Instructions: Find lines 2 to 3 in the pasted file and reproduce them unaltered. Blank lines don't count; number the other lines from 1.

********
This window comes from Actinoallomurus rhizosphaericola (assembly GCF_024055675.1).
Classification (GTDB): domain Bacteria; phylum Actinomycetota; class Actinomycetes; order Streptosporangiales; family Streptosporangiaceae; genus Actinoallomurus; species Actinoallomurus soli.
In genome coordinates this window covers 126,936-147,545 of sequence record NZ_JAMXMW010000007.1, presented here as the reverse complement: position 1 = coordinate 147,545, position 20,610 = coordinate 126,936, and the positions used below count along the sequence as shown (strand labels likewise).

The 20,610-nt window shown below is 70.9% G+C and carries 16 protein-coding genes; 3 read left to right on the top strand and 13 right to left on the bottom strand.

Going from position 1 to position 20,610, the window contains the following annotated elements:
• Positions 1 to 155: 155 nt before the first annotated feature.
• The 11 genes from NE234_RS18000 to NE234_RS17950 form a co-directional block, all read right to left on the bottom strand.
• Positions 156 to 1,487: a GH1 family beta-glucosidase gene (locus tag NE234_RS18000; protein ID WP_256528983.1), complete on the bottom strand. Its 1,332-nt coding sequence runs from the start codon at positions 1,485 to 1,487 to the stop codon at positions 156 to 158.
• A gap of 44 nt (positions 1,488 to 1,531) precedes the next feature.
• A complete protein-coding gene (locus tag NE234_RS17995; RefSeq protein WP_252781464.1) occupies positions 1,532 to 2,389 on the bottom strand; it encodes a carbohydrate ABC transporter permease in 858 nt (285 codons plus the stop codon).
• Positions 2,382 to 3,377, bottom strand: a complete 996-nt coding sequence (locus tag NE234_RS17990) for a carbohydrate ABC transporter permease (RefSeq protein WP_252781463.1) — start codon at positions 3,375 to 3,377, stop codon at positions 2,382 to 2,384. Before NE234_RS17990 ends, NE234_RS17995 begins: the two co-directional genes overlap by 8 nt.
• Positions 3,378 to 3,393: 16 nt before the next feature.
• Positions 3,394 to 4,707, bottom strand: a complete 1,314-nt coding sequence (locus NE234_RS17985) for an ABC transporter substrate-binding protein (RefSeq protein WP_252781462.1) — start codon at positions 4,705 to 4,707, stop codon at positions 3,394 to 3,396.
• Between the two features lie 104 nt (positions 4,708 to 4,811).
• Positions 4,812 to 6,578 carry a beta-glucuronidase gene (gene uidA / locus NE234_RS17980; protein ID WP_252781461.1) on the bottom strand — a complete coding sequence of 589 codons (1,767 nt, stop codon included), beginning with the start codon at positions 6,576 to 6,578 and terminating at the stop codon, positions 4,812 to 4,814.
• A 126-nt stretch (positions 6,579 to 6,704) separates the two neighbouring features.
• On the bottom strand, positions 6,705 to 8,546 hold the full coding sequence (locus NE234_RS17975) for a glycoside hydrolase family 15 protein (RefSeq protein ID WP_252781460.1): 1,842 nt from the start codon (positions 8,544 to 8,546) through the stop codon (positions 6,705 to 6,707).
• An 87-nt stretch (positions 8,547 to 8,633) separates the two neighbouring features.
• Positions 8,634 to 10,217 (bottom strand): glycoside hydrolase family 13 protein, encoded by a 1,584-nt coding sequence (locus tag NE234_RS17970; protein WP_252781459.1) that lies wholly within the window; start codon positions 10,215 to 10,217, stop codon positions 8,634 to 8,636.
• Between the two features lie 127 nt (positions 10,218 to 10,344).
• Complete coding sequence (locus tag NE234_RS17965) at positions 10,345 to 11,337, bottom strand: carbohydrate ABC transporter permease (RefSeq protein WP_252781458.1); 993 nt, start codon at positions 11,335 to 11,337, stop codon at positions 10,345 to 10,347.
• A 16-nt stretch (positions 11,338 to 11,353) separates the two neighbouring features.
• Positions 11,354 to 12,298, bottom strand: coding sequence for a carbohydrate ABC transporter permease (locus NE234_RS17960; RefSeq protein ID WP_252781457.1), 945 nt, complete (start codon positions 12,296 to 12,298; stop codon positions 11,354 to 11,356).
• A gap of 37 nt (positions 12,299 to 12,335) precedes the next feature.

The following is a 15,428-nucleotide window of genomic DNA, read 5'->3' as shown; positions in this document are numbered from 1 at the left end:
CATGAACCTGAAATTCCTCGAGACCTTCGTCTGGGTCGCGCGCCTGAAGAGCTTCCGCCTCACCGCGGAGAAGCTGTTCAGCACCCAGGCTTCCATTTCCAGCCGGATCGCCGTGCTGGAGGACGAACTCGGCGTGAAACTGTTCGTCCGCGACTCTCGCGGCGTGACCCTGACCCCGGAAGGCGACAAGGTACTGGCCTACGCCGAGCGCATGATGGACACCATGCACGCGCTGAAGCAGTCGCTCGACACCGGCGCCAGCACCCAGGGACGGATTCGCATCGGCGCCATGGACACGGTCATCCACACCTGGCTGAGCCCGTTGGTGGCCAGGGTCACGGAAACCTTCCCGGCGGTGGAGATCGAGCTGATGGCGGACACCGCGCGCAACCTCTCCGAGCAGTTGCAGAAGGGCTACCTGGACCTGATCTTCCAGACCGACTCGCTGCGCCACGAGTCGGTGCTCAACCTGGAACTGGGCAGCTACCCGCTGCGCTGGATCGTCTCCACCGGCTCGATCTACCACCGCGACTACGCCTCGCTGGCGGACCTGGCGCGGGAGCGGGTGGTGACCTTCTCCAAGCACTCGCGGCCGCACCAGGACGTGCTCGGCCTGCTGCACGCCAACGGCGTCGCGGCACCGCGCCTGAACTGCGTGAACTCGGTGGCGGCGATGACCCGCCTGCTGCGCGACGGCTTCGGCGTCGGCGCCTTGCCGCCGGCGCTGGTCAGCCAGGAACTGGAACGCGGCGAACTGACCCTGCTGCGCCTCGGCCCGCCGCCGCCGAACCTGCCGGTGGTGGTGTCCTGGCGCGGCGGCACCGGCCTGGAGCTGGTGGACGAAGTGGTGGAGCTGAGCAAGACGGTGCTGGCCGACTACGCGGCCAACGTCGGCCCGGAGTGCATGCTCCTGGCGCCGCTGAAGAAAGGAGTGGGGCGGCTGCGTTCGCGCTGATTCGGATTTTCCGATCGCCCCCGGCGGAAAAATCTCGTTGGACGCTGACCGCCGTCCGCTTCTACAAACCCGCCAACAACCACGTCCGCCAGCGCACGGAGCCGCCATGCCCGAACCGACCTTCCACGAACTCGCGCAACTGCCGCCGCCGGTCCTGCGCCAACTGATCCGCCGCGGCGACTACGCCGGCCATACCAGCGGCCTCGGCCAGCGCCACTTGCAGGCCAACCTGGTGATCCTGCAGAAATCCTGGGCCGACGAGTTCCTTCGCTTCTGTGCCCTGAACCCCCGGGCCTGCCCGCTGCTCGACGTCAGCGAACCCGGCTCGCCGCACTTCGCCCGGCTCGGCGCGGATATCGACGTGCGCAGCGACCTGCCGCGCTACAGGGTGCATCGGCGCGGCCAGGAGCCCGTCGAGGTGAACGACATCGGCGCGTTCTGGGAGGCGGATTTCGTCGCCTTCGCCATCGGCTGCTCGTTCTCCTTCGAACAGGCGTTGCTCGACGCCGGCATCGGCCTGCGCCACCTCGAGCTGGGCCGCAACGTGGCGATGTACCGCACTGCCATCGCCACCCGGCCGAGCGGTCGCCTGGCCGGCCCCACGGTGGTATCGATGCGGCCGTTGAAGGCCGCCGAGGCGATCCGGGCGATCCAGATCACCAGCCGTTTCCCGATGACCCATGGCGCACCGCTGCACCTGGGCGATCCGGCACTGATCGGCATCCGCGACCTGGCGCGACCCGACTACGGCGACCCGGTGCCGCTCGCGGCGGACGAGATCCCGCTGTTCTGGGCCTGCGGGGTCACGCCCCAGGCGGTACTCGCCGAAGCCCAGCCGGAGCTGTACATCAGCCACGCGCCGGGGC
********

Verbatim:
Classification (GTDB): domain Bacteria; phylum Actinomycetota; class Actinomycetes; order Streptosporangiales; family Streptosporangiaceae; genus Actinoallomurus; species Actinoallomurus soli.
In genome coordinates this window covers 126,936-147,545 of sequence record NZ_JAMXMW010000007.1, presented here as the reverse complement: position 1 = coordinate 147,545, position 20,610 = coordinate 126,936, and the positions used below count along the sequence as shown (strand labels likewise).